Monday, February 11, 2013


Patents get pretty ridiculous.  The fact that major companies spend millions on litigation to fight about patents that claim to describe the shape of the corners of a tablet should tell us that the current system is idiotic.  Another clue we should not fail to miss is that there are a slew of companies out there whose only purpose is to try to register ridiculous, overbroad patents and then shake down as many other companies as possible.  Of course they aren't actually using any patents nor do they even want to end up in court.  They just want to scare people into thinking they have to pay up to make it go away.

I just read an interesting article suggesting that patents should go away altogether.  Ending patents completely doesn't seem like it would actually work politically because so many huge companies would stand to lose so much but I really like the idea.  It would dramatically open up the marketplace and let real competition loose rather than forcing anyone without a huge legal team to just pack up to bullying from powerful interests.  Letting small innovators come up with new ideas and create niche products without being shut down by a silly patent would be a great step forward for all of us.

There is a significant downside to losing patents entirely of course; a lot of funding for research is only justifiable because the potential result can be so lucrative and if patents were not enforceable some research would not get done.  Of course the research that wouldn't get done might not be that valuable; when patents are in place research focuses only on things that can be patented.  While large pharmaceutical research firms do come out with nice new innovations here and there an awfully large percentage of their new products are barely helpful, or not helpful at all.  Research is also regularly tainted by the fact that it is being pursued within a huge company.  Scientists in hospitals and universities are not perfect but their research is a *lot* less biased that labs within private industry.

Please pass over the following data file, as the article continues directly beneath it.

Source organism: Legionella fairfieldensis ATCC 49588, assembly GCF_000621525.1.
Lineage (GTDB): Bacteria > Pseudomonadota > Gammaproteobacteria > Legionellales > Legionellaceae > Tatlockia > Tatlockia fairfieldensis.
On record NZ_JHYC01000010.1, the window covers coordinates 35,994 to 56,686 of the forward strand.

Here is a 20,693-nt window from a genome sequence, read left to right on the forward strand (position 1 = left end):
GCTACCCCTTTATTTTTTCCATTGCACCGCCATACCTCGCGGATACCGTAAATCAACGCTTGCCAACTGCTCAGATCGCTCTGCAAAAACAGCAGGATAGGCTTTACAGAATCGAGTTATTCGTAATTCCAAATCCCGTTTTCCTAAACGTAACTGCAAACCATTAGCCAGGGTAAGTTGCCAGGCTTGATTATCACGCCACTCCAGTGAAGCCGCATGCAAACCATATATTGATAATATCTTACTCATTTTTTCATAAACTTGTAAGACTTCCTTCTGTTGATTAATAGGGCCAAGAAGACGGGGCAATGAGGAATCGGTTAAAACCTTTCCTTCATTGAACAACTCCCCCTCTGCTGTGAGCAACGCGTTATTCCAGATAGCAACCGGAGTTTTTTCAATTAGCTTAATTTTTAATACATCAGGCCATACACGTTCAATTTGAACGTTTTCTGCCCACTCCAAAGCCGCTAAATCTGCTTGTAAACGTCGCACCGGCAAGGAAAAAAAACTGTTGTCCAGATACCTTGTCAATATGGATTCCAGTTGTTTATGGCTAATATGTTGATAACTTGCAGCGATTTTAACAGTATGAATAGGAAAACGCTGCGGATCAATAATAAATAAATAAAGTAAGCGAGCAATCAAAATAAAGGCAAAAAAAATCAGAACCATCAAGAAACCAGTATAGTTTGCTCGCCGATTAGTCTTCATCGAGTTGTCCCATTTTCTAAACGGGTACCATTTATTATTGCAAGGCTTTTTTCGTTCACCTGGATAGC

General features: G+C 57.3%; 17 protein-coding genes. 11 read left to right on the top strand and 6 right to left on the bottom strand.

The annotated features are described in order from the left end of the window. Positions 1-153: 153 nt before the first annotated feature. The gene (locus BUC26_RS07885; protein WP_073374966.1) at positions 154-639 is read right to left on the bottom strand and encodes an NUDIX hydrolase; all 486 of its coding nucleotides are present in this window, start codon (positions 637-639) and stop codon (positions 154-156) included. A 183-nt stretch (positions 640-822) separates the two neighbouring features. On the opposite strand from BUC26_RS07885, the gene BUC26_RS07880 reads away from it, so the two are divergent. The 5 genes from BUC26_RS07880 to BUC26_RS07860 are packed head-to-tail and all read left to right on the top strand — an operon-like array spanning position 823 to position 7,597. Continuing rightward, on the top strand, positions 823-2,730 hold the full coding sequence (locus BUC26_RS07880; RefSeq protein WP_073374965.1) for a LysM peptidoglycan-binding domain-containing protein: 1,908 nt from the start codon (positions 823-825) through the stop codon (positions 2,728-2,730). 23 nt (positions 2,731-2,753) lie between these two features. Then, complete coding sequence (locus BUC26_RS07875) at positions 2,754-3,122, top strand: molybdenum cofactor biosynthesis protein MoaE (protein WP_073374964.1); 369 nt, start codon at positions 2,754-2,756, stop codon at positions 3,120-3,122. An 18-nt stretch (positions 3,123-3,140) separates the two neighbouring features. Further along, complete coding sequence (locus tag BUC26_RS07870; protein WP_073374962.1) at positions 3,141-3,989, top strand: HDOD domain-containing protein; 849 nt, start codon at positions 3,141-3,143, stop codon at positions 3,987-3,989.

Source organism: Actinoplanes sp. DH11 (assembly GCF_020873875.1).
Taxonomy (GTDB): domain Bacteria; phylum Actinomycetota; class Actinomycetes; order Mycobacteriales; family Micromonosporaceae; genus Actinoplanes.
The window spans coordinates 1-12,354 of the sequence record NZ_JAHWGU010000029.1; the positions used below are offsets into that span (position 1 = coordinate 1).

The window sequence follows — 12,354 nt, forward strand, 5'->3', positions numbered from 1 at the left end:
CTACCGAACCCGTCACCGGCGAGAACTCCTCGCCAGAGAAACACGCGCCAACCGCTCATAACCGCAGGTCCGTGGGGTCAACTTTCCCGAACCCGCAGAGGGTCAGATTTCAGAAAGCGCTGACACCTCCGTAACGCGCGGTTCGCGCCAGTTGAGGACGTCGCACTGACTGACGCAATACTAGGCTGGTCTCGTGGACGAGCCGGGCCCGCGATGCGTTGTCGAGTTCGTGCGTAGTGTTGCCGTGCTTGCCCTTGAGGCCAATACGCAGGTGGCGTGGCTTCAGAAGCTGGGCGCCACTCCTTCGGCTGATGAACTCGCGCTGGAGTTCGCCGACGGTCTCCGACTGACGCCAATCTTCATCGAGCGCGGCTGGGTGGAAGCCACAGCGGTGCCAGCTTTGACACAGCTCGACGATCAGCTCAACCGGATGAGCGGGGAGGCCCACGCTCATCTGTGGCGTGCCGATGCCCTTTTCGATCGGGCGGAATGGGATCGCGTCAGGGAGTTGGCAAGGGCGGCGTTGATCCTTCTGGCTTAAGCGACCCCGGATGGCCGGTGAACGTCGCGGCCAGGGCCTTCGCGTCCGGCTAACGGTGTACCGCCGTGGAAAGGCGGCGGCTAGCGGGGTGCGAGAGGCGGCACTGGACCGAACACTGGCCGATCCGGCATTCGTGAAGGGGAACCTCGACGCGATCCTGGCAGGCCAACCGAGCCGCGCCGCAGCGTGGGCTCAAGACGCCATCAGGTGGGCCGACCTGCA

We have known for a long time that monopolies generate very undesirable effects in economic situations.  The consolidation of too much power in the hands of a single entity always creates abuse.  Patents contribute mightily to this because patents promote companies that have enormous legal teams and huge bankrolls rather than multiple small companies.  As we saw in recent years when companies get so big that their collapse would destroy entire marketplaces they are a huge threat to independent government and to stability, not to mention creating serious wealth inequality.  I think we will all be better off with a few less weapons in the arsenal of huge corporations.

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